One of the most crucial things you can do for your health is to take care of your teeth. Every oral hygiene routine should include regular brushing, flossing and gargling with mouthwash. To prevent permanent damage to your teeth, you must also schedule regular checkups with your dentist. Do you want to learn more? Visit westcobbdentistry.com/how-dental-health-can-improve-your-immune-system/.
It is easy to lose sight of what all dentists are truly trained to do now that many of them offer cosmetic and restorative dentistry procedures, such as tooth whitening and dental implants. General dentistry is also known as preventive dentistry, and focuses on stopping minor problems from becoming major dental problems. Just a few of the things ordinary dentists do to protect our smiles are filling cavities, carrying out root canals, and completing regular cleanings.
Why We Need It
Even if you brush and floss and gargle and take excellent care of your teeth, plaque and tartar can form around and below your gum line. Only a licenced dentist or dental hygienist has the necessary experience and tools to remove these potentially harmful deposits before causing serious harm. Your dental professional may also floss and polish your teeth during a checkup to remove food deposits that can combine to form plaque with bacteria.
What You Should Expect?
Most dental checkups are routine pearly white exams, designed to identify possible problems that, if left untreated, could lead to more serious problems. Odds are that your dentist will not find anything if you take good care of your teeth and have not had oral problems in the past. He or she will still, of course, perform a thorough cleaning. Hey, why is that?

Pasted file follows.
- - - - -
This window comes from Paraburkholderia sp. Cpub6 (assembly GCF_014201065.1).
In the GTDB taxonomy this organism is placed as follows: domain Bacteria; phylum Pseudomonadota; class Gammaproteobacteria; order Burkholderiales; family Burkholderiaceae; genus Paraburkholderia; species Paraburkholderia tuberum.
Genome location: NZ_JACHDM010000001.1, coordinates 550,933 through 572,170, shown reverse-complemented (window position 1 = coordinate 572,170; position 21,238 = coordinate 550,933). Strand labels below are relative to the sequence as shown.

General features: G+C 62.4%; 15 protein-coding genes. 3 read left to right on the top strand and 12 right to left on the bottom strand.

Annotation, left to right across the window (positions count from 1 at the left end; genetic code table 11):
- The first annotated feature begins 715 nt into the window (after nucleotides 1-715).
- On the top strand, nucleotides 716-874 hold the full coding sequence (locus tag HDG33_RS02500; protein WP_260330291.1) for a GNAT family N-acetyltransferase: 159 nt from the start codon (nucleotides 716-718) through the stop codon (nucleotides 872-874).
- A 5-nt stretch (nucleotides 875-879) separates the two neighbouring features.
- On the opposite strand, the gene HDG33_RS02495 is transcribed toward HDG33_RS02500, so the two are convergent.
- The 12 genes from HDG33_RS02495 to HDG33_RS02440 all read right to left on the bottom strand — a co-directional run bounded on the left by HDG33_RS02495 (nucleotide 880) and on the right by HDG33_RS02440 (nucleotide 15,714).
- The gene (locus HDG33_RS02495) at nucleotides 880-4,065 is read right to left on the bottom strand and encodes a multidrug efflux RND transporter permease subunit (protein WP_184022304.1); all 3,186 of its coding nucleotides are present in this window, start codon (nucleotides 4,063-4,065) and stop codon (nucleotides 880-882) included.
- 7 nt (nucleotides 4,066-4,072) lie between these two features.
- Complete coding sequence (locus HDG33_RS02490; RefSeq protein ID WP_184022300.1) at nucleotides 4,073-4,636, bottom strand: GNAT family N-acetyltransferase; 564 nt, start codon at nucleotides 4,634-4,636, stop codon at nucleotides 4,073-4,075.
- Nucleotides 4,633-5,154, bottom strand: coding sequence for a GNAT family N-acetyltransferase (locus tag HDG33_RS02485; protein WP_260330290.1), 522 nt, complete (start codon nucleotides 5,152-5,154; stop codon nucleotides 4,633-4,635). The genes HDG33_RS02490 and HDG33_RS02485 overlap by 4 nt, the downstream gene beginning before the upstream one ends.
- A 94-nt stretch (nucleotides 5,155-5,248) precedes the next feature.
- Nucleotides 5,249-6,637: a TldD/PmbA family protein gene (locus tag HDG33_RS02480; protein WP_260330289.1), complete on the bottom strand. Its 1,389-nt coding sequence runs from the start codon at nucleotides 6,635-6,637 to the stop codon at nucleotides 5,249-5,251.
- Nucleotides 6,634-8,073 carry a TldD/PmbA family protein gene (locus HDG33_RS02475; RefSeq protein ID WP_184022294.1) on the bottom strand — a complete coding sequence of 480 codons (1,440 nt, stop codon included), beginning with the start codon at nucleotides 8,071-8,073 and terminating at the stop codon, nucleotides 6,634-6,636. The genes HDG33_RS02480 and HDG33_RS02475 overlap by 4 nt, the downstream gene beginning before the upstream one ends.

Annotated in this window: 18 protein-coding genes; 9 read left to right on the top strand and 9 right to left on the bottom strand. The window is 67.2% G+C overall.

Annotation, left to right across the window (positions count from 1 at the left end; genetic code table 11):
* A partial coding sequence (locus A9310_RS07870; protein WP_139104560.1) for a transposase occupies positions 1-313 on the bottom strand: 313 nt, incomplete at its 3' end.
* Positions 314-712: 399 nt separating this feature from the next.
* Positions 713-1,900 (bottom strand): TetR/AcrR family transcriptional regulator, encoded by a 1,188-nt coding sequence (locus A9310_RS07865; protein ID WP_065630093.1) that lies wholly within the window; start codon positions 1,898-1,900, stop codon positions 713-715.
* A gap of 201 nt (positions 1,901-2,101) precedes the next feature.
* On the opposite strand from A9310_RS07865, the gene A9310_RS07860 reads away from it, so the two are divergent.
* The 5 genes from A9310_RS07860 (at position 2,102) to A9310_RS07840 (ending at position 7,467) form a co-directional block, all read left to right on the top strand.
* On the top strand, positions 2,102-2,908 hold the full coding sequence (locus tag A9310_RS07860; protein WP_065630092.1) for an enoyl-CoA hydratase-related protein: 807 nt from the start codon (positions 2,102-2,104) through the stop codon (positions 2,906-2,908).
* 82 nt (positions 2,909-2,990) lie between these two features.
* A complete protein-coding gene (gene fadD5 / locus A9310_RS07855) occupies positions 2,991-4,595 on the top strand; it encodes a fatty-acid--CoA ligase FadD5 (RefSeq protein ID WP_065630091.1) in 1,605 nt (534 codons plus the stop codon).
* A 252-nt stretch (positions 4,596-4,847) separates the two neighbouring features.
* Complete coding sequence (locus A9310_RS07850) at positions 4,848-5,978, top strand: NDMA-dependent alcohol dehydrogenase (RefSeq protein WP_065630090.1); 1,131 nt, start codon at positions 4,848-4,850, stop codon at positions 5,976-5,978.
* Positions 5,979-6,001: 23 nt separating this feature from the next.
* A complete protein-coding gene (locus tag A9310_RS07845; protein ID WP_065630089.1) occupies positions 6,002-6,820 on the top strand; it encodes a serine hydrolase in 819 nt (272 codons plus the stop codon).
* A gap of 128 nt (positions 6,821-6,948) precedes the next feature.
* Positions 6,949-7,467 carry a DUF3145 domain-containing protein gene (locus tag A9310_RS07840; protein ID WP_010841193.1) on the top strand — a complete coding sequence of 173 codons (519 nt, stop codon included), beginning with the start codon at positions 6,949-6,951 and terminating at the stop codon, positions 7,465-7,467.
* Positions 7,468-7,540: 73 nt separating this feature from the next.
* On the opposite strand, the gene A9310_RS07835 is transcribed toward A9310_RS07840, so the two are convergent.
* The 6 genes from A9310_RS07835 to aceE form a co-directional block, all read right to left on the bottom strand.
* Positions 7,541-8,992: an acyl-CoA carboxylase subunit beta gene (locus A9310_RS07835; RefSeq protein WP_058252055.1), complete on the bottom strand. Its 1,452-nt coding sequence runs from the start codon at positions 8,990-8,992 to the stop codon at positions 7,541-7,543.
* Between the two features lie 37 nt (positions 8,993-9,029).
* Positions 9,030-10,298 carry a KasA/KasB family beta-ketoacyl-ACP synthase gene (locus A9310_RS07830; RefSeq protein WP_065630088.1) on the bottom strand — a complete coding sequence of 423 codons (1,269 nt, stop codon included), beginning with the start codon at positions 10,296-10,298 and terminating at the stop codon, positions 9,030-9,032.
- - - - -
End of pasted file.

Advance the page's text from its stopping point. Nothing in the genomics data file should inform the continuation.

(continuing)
Gum disease, a preventable condition, is the leading cause of tooth loss worldwide. It can be successfully treated with common general dentistry procedures when it is caught early enough. But your dentist will most likely take X-rays of your pearly whites to determine if there has been any bone loss in order to diagnose the problem.
Periodontitis & Gingivitis
Gingivitis is a relatively minor form of gum disease and can often be treated with simple cleaning and a more rigorous routine of oral hygiene. In contrast, periodontitis is a much more severe illness that kills the bone and tissue that keeps our teeth in place. To attempt to save infected teeth, general dentistry procedures such as scaling and root planning may be used.
As effective as they may be, if you make it to the dental office on time, the aforementioned services and procedures only work. More than one-third of adults do not keep their scheduled appointments, according to a recent survey. It’s no wonder tooth loss in the United States is at epidemic levels. At the end of the count, nearly 180 million Americans had at least one tooth missing, and nearly 40 million had no teeth.